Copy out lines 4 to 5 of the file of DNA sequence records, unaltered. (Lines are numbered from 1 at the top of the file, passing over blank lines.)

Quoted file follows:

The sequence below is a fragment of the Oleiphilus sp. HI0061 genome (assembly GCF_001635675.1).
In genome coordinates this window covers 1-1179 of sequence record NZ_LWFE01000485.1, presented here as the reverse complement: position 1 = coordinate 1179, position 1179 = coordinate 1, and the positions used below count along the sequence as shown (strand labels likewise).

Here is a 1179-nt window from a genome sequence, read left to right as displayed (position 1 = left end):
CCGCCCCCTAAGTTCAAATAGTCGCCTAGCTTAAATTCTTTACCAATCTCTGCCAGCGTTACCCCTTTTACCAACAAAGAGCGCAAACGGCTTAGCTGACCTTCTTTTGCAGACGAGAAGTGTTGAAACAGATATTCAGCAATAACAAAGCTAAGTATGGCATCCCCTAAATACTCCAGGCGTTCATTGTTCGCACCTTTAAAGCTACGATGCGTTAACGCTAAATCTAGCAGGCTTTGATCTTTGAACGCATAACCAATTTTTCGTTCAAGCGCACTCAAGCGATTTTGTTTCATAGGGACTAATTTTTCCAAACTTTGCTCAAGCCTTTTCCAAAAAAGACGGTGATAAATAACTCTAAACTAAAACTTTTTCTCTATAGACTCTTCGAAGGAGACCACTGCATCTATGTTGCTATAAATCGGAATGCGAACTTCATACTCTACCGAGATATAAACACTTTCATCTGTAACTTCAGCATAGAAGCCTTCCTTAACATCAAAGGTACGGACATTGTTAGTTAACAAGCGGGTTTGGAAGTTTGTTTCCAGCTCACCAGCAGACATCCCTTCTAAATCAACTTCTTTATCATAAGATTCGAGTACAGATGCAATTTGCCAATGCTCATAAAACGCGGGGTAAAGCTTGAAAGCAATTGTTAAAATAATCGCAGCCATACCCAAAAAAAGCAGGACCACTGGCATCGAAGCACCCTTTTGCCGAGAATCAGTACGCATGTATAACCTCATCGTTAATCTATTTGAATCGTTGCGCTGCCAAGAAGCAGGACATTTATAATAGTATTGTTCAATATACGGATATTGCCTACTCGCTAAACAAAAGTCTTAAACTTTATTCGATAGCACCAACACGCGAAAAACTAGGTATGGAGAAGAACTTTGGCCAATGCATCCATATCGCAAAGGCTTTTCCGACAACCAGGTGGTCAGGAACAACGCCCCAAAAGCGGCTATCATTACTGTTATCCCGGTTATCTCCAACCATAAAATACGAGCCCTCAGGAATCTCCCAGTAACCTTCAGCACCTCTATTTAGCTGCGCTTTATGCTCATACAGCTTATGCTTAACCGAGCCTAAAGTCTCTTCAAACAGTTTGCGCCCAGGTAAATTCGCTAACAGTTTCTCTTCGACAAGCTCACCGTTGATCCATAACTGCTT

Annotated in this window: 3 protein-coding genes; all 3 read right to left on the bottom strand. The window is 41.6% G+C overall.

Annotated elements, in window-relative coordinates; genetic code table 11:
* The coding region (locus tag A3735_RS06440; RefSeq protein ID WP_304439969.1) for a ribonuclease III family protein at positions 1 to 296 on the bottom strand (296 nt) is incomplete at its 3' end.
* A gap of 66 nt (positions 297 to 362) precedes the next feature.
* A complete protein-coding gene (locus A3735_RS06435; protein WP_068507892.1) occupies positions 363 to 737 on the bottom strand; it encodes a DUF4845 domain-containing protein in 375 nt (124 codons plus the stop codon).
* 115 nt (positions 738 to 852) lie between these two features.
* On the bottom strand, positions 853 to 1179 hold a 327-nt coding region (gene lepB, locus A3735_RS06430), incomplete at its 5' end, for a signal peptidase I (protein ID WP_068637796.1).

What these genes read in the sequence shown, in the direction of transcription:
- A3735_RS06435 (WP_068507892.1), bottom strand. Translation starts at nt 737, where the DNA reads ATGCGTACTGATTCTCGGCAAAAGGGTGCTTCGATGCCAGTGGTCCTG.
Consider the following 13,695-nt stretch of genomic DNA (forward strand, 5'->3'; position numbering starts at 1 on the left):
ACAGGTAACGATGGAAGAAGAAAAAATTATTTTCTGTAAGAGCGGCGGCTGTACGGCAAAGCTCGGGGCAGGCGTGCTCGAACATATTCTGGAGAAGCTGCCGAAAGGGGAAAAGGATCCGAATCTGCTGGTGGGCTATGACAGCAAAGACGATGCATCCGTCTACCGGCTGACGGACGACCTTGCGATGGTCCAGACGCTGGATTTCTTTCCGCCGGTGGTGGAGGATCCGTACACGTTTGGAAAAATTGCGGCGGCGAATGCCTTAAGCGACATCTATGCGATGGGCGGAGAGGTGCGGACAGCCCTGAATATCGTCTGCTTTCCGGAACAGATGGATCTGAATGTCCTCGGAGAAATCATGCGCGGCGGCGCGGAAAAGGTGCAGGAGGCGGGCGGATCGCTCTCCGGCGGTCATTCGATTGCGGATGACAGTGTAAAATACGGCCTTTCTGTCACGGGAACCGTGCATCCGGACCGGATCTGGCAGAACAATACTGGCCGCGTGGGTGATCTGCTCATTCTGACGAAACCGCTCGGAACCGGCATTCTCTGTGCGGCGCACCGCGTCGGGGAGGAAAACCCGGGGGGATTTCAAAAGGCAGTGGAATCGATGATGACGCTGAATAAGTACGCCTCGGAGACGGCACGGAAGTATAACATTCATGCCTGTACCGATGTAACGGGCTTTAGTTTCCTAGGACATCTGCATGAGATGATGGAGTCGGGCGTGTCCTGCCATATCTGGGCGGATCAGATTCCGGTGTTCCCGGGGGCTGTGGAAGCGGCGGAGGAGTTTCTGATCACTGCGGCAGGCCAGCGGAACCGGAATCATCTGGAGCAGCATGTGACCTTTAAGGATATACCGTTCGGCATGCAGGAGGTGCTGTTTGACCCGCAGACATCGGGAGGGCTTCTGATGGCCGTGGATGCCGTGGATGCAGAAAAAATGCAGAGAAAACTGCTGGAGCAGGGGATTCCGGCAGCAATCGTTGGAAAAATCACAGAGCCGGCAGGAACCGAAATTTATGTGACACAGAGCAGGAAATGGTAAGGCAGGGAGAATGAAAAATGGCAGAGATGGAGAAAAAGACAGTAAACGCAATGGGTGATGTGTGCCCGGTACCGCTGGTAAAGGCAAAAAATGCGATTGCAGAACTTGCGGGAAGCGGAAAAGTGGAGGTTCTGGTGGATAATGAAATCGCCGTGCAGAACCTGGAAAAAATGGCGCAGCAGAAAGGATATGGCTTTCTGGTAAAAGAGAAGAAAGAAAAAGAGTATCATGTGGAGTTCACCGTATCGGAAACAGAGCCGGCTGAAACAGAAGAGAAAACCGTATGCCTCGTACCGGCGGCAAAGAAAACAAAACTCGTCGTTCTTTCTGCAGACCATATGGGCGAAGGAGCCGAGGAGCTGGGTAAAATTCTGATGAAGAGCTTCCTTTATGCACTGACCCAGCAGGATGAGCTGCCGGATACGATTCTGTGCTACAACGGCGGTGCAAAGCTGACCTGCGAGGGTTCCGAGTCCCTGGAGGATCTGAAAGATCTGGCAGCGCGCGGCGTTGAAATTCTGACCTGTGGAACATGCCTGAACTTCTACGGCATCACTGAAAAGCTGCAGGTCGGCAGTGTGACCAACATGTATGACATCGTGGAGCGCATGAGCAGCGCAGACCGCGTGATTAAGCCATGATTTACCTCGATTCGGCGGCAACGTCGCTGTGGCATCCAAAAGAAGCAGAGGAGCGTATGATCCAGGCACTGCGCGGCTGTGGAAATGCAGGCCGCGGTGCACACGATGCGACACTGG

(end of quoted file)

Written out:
CCGCCCCCTAAGTTCAAATAGTCGCCTAGCTTAAATTCTTTACCAATCTCTGCCAGCGTTACCCCTTTTACCAACAAAGAGCGCAAACGGCTTAGCTGACCTTCTTTTGCAGACGAGAAGTGTTGAAACAGATATTCAGCAATAACAAAGCTAAGTATGGCATCCCCTAAATACTCCAGGCGTTCATTGTTCGCACCTTTAAAGCTACGATGCGTTAACGCTAAATCTAGCAGGCTTTGATCTTTGAACGCATAACCAATTTTTCGTTCAAGCGCACTCAAGCGATTTTGTTTCATAGGGACTAATTTTTCCAAACTTTGCTCAAGCCTTTTCCAAAAAAGACGGTGATAAATAACTCTAAACTAAAACTTTTTCTCTATAGACTCTTCGAAGGAGACCACTGCATCTATGTTGCTATAAATCGGAATGCGAACTTCATACTCTACCGAGATATAAACACTTTCATCTGTAACTTCAGCATAGAAGCCTTCCTTAACATCAAAGGTACGGACATTGTTAGTTAACAAGCGGGTTTGGAAGTTTGTTTCCAGCTCACCAGCAGACATCCCTTCTAAATCAACTTCTTTATCATAAGATTCGAGTACAGATGCAATTTGCCAATGCTCATAAAACGCGGGGTAAAGCTTGAAAGCAATTGTTAAAATAATCGCAGCCATACCCAAAAAAAGCAGGACCACTGGCATCGAAGCACCCTTTTGCCGAGAATCAGTACGCATGTATAACCTCATCGTTAATCTATTTGAATCGTTGCGCTGCCAAGAAGCAGGACATTTATAATAGTATTGTTCAATATACGGATATTGCCTACTCGCTAAACAAAAGTCTTAAACTTTATTCGATAGCACCAACACGCGAAAAACTAGGTATGGAGAAGAACTTTGGCCAATGCATCCATATCGCAAAGGCTTTTCCGACAACCAGGTGGTCAGGAACAACGCCCCAAAAGCGGCTATCATTACTGTTATCCCGGTTATCTCCAACCATAAAATACGAGCCCTCAGGAATCTCCCAGTAACCTTCAGCACCTCTATTTAGCTGCGCTTTATGCTCATACAGCTTATGCTTAACCGAGCCTAAAGTCTCTTCAAACAGTTTGCGCCCAGGTAAATTCGCTAACAGTTTCTCTTCGACAAGCTCACCGTTGATCCATAACTGCTT

Annotated in this window: 3 protein-coding genes; all 3 read right to left on the bottom strand. The window is 41.6% G+C overall.